Full of invincible teen-age hormones, I was always seeking new tricks that I could do with the virtually indestructible Jeep. On one trip, I spotted a dead ponderosa pine that I was sure I could topple with a solid punch of my all-steel front bumper while the Jeep was in low-range four-wheel-drive mode. When I hit the trunk of the tree with a jarring thud, the bottom part of it remained intact. Then I heard a snap and looked up to see at least 20 feet of the top of the tree hurtling down directly toward me in the driver’s seat. Luckily, we wore no seatbelts at the time, and I was able to eject myself from the Jeep before the top part of the tree hit my seat, leaving a ragged hole in the cushion where I would have been sitting.

Who says kids don’t have guardian angels?


And lastly — I’m sure you wanted to know this — I captured another squirrel this week. During my squirrel eradication campaign, I managed to trap six and Chester nabbed one. I hope the one I got earlier this week the last one.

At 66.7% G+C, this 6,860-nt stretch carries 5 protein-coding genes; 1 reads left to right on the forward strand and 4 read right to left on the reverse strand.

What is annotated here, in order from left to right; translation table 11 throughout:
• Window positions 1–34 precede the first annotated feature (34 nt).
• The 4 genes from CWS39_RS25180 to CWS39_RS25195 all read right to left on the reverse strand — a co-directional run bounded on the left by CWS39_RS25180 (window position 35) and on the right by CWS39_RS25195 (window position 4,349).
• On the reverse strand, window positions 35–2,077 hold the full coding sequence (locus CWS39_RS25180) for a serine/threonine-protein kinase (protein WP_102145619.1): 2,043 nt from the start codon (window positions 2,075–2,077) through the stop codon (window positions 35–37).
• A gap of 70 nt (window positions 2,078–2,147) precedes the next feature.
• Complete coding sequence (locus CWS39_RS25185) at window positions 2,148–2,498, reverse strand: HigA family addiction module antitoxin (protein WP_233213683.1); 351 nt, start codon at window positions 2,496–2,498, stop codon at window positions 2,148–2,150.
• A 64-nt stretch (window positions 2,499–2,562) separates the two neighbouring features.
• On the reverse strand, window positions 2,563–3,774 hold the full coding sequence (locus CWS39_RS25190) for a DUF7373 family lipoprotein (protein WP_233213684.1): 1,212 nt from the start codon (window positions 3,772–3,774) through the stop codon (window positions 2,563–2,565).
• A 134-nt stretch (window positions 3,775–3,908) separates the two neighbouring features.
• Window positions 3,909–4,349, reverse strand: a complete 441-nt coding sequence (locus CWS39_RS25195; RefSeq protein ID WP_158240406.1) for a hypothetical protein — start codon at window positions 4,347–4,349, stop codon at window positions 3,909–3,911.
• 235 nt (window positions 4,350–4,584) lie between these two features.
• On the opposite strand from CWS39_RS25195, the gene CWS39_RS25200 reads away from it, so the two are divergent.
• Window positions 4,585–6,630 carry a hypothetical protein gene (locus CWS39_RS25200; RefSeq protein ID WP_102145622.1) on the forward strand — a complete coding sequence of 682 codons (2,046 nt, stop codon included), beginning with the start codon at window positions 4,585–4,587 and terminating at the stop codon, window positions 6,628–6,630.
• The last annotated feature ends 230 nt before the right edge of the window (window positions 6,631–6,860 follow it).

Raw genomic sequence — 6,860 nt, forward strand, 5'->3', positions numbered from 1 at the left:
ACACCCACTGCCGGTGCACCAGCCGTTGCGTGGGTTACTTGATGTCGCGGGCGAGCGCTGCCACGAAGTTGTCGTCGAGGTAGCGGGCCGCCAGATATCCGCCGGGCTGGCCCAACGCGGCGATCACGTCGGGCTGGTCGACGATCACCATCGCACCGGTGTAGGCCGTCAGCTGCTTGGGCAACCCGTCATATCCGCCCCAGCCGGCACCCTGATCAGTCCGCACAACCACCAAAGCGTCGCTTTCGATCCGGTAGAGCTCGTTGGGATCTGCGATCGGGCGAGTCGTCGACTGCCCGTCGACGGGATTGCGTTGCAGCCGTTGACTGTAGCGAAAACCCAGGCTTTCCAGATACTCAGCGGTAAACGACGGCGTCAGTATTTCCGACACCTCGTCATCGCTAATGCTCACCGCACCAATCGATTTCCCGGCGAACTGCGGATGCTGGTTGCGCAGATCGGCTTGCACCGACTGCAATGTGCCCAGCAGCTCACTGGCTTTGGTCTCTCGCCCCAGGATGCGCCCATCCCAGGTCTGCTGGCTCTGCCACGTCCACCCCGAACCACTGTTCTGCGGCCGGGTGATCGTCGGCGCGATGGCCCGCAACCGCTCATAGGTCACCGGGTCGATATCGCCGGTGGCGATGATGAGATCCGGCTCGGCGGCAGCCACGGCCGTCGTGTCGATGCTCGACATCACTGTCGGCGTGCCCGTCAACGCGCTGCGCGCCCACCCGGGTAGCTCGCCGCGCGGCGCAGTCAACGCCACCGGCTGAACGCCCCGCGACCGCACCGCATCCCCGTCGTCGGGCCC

My disposition of the critter was not a fond memory, however. I had been taking them to a field south of Mesilla where there was lots of cover, water and a pecan grove nearby. This time, I decided to cut corners and stopped at a vacant lot just west of us to let it out under a thicket of pecan tree trimmings. 

Just as I let it out, I heard a booming voice behind me asking “what did you just release?”

“A squirrel,” I said as I turned to see a stern looking young man who had approached me  unnoticed from behind.

“Is this lot your property?” I asked sheepishly.

“Yes, and we already have enough of those around here,” he said. “I’d appreciate it if you didn’t do that again.”

I apologized profusely, never suspecting that the weed-infested lot was something that anyone nearby owned. I drove away quickly, continuing to apologize and hoping he did not write down my license plate number.

Lesson learned.

But at least I think (hope) I’m out of the squirrel trapping business.